Like judging, any mastery of complex skills and habits is never quite reducible to a recipe that anyone can follow. Mastery requires apprenticeship, itself a submission to authority, and this occurs always by following example and tutelage. Further, mastering requisite skills and habits does not entail independence from authority, for the complexity of knowledge is so great that the collaboration needed to put it together matters enormously. The more someone has mastered a discipline, say law or physics, the more he tends to build upon the work of colleagues in the same field, utilizing the others’ work rather than merely repeating it. In fact, trusting the results of others is the condition of development and expansion in any human pursuit, otherwise we would always return to the beginning to re-create every step of thousands of years of cumulative discovery.

After his discussions of social and epistemic authority, Austin discusses political authority in a chapter heavily influenced by the theologian Oliver O’Donovan. Like O’Donovan, Austin claims that authority is neither persuasion nor coercion. While the use of power indicates some failure of authority, it does not compel adherence by means of reasonable argument either—a parent, for example, need not explain and prove to the child why he should step back from the oncoming train. Still, political authority does not embrace irrationality, for authority is grounded in intelligibility.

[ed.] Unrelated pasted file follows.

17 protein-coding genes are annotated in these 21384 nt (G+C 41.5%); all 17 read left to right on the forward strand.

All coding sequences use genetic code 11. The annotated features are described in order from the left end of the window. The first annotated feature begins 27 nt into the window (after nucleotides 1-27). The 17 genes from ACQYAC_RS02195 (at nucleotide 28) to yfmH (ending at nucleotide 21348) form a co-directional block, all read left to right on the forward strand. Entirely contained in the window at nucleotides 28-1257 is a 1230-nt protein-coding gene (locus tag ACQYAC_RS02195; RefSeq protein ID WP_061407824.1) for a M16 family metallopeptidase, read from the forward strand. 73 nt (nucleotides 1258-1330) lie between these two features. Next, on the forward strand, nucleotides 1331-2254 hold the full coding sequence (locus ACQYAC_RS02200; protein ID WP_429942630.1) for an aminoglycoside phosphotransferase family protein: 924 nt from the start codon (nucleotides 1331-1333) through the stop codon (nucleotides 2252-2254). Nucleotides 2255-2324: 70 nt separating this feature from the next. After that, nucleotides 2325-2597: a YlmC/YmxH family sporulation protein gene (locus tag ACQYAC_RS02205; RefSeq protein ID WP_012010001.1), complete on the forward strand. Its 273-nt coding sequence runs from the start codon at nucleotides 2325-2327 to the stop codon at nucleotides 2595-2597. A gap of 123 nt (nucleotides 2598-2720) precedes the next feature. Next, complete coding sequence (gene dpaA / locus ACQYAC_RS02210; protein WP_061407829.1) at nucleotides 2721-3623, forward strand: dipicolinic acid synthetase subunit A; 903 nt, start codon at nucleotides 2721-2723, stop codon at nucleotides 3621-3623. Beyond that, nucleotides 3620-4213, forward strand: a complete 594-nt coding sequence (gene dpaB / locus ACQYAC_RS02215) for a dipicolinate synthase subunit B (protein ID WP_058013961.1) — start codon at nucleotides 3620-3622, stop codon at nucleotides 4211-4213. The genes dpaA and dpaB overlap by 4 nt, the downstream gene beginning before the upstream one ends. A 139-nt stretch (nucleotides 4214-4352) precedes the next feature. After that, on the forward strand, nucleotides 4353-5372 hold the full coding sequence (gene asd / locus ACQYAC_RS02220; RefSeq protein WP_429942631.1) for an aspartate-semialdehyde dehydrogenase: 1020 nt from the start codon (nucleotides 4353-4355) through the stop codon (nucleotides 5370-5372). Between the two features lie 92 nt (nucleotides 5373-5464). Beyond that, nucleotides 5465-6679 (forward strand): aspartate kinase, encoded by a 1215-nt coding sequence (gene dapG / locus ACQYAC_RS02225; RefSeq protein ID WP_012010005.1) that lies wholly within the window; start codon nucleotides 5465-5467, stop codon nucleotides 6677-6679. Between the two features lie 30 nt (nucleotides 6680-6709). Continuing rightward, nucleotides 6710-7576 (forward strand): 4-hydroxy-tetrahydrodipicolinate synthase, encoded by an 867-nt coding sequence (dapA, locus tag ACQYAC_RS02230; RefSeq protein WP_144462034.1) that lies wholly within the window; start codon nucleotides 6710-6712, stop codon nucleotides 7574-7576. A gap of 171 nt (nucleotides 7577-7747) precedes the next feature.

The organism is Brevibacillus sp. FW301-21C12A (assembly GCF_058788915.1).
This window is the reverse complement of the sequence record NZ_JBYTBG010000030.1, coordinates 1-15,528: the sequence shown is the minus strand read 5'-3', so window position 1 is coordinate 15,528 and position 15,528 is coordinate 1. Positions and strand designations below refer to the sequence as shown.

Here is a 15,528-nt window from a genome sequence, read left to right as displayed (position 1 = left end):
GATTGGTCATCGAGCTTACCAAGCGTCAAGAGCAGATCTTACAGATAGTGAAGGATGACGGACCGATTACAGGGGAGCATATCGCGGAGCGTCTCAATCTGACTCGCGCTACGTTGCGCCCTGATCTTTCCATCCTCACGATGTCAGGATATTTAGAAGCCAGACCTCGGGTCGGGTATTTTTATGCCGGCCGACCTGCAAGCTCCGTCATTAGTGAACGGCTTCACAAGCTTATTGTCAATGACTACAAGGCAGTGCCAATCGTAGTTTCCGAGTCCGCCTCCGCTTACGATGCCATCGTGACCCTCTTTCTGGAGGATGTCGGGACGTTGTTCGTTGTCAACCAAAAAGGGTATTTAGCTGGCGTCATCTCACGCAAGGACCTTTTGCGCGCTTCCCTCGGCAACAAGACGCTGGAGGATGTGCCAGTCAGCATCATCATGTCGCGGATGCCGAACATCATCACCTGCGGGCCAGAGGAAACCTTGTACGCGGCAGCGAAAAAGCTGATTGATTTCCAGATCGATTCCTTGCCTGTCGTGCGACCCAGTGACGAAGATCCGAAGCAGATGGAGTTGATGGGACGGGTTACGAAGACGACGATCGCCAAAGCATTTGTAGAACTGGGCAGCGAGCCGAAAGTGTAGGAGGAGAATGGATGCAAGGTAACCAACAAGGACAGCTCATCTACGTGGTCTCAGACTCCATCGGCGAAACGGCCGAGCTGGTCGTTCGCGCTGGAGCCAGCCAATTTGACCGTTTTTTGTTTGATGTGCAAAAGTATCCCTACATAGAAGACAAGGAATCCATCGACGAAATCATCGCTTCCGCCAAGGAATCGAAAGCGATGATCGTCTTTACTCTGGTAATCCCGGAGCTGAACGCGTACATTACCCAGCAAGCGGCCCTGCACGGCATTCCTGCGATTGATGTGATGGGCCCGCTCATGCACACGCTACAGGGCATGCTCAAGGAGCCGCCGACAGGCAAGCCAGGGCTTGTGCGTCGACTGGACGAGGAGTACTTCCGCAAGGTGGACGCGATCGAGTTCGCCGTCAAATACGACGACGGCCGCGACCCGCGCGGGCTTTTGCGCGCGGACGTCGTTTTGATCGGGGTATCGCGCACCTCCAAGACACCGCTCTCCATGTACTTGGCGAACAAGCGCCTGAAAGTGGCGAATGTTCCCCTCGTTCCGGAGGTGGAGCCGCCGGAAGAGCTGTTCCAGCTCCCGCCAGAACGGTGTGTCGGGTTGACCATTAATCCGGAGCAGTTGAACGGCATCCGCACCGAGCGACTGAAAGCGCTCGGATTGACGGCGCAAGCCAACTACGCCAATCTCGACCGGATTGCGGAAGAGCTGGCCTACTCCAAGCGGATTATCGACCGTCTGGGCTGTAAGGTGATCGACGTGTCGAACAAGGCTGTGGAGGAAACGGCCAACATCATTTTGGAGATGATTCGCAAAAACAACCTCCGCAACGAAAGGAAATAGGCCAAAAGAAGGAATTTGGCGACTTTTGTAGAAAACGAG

The intelligible grounds of authority are natural goods, truth and right, which authority helps those under its charge attain and augment. Natural goods are grounds for action; it makes sense to seek them, and so it is intelligible when authority compels others to accept those goods. Of course there are many goods and many incompatible means of attaining those same goods. Consequently, authority also attempts to discern the truth of how natural goods cohere in an ordered way, as when in politics authority must judge between the goods of private property and the good of a highway expansion. Third, political authority is grounded in the enactment and procurement of justice, of right, and can command to these ends.

Since authority augments the capacity of individuals to attain their flourishing and inaugurates the very possibility of the common good, which individuals could not attain on their own, the exercise of authority, says Austin, is capable of bringing about awe, even a kind of amazement where one is swept away by the good provided. Herein is danger, for authorities are persons and not gods, and they are always fallible.